Joanna Rowsell, Dani King, Laura Trott and coach Paul Manning talk about what’s required to win the women’s team pursuit
Britain are the world champions in the women’s team pursuit and the hot favourites to win gold in the Olympic event, which begins on Friday.
Joanna Rowsell, Dani King and Laura Trott set a record as they won the world title in April in Melbourne and the same trio are expected to feature in London, although Wendy Houvenaghel, the fourth squad member, could yet force her way into the line-up. Here the World Championship trio and coach Paul Manning talk about what’s required in the pursuit of glory.
“Sometimes on race day — I don’t know if that will be the case in London — I wake up quite nervous. Once I’m at the track, I’m fine. Someone else might feel nervous but it helps we can just talk about it.
We go through the timings for the day, like we’ll be riding for 3 minutes 18 seconds or whatever it is. Our coach Paul Manning’s done it so knows what he’s talking about. He understands not just the technical stuff but the pressures of competition. He’s been coaching us for two years and we’ve got better each time.
I’m the ‘man one’ rider if you like, setting the pace at the front of the team and getting the team up to speed. You need quite a lot of power to get you off the line, as you’re looking to get up to top speed by about a lap and a quarter. It’s quite difficult to get the start just right because you’ve tapered and everything feels a little different. I went out too fast at the Olympic velodrome at the test event and it takes a lot of practice to get it right. The other key is not being bothered about your opposition, like Australia, who went out very fast at the World Championships. I do a lap and a quarter at the start and pull off. I build up so much lactic acid in that first lap and a quarter. You’re getting up to top speed in a very big gear. You then have to make sure you recover from the next turn — we normally do about a lap each but that varies as you’re making a split-second decision. Then it’s all about consistency throughout the 3km. Because of the start, by the third kilometre, I’m just hanging on in there. Everyone relies on their team-mates and you have to help each other out.”
“I’m always excited rather than anxious when we get to the track to warm up. By that stage, it’s time to go out there and prove what you can do. We all talk to each other beforehand and the stuff we say is usually very motivational, positive stuff.
In the pursuit, if Jo goes out too fast or too slow, it’s my job to deal with that. It’s just built into me now to know what feels right or wrong in that sense. I think it just becomes instinctive from so many efforts.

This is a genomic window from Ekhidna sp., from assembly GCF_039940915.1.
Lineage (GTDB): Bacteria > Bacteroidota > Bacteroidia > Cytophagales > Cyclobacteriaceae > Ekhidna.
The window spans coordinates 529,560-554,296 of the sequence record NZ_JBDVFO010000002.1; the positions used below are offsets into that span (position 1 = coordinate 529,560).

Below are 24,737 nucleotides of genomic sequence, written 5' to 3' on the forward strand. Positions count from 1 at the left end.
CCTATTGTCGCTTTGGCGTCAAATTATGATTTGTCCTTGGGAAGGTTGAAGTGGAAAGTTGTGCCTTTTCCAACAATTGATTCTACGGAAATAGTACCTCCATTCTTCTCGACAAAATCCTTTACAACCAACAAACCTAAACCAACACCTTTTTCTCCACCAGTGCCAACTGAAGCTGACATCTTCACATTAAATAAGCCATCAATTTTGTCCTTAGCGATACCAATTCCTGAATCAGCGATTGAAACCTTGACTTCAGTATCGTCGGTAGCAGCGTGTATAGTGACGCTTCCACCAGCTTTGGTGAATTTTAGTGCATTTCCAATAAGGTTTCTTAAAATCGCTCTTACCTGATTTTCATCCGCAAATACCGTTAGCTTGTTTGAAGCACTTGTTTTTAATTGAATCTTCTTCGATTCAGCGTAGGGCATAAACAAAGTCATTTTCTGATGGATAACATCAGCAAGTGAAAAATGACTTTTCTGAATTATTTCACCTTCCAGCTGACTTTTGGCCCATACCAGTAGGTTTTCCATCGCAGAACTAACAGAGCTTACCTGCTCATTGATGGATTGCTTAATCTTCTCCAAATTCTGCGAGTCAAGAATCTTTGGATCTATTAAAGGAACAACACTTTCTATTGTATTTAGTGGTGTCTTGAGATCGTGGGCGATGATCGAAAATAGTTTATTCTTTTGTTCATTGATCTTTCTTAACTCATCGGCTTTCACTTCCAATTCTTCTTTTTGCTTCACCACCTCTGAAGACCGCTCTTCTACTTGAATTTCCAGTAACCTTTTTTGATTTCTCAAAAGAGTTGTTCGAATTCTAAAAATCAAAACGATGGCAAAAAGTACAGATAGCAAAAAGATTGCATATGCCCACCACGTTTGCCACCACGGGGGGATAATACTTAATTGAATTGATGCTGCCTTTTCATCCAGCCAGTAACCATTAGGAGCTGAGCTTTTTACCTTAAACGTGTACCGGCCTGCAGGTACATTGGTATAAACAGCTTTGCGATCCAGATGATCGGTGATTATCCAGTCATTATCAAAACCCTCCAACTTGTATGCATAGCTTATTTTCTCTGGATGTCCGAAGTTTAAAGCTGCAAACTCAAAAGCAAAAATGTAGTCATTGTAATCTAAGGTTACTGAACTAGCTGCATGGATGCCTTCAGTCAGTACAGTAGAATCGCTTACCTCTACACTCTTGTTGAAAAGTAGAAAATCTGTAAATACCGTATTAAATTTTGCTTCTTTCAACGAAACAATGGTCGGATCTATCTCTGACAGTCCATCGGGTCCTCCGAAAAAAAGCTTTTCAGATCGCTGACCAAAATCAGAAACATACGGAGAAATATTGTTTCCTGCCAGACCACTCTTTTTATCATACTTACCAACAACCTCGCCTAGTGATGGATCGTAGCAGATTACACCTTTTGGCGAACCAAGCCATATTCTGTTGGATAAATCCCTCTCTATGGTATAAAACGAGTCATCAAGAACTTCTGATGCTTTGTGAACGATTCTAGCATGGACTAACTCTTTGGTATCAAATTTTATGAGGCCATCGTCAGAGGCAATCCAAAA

We’re helped by Paul walking the line. If he walks forward, we’re a tenth down and we’re going too slow. If he walks backwards, we’re a tenth up. He has a massive job that people probably don’t realise and he helps us a lot. He’s a great coach and I really feel like I’ve stepped up massively by having him there.
He always knows how we’re feeling and really understands if we don’t know something. Also, it’s not easy looking after that many emotional women. The first six laps actually feel quite easy as you’re getting into it but, if you get it wrong, you can really die towards the end.
Anything can be thrown at you in the race so you have to be prepared. In Australia, at the World Championships, I hit a padded marker but I’m quite a good bike handler so I was okay but it shook me. You’re going fast and so close to each other that you can easily crash, often at the end. When racing, I’m not really thinking anything, I’m just keeping my head down. When you cross the line, you have no idea what you’re doing or where you are.”
“The event starts in some ways when Paul breaks the news of which of the four of us will make the team. He sits us down altogether and I’m lucky that I’ve never been in the position of the person missing out.
You feel really sorry for that person. I wouldn’t like it. I remember Dani was devastated at the London World Cup and I was thinking if I was in that position, I’d be a mess. We discuss what we’re going to do beforehand but it’s about being versatile, not having tactics set in stone and being able to change what you do. It’s hard to know when to go longer and when to go shorter as you know how you’re feeling but you don’t know how the girls are going exactly.
We don’t decide things exactly, like I didn’t decide in Melbourne before that I was going to do a two-lap turn at one point, I just thought I could do it and that was it. We do shout sometimes to each other but in London it was a bit pointless as the noise was so much you can’t hear a thing. Jo is such a fast starter and Paul sometimes has to rein her in. We’ve all got different strengths. I’m the quickest sprinter so I can keep that sprint power in reserve at the start for later on. Dani’s is such a good starter as well.”
“They’re a good team, although it’s come together quicker than maybe I thought it would. They’ve got great self-belief and they will all do their jobs. They’re young and, of course, they have some ups and downs as well but they do feed off each other.
It’s so close between the four of them and, such is the Olympic schedule, I’ll probably look to use all four. It’s a bike race so I’m not too worried about the final time. I’m not worried if they fall behind as I’m confident in the times they’re doing.
I’m never quite happy, which seems a good position to be in heading into a Games. If and when they win, I can appreciate it then and tell them it’s a great achievement.
It’s then that I step back and let them enjoy it. They can get a bit emotional.”
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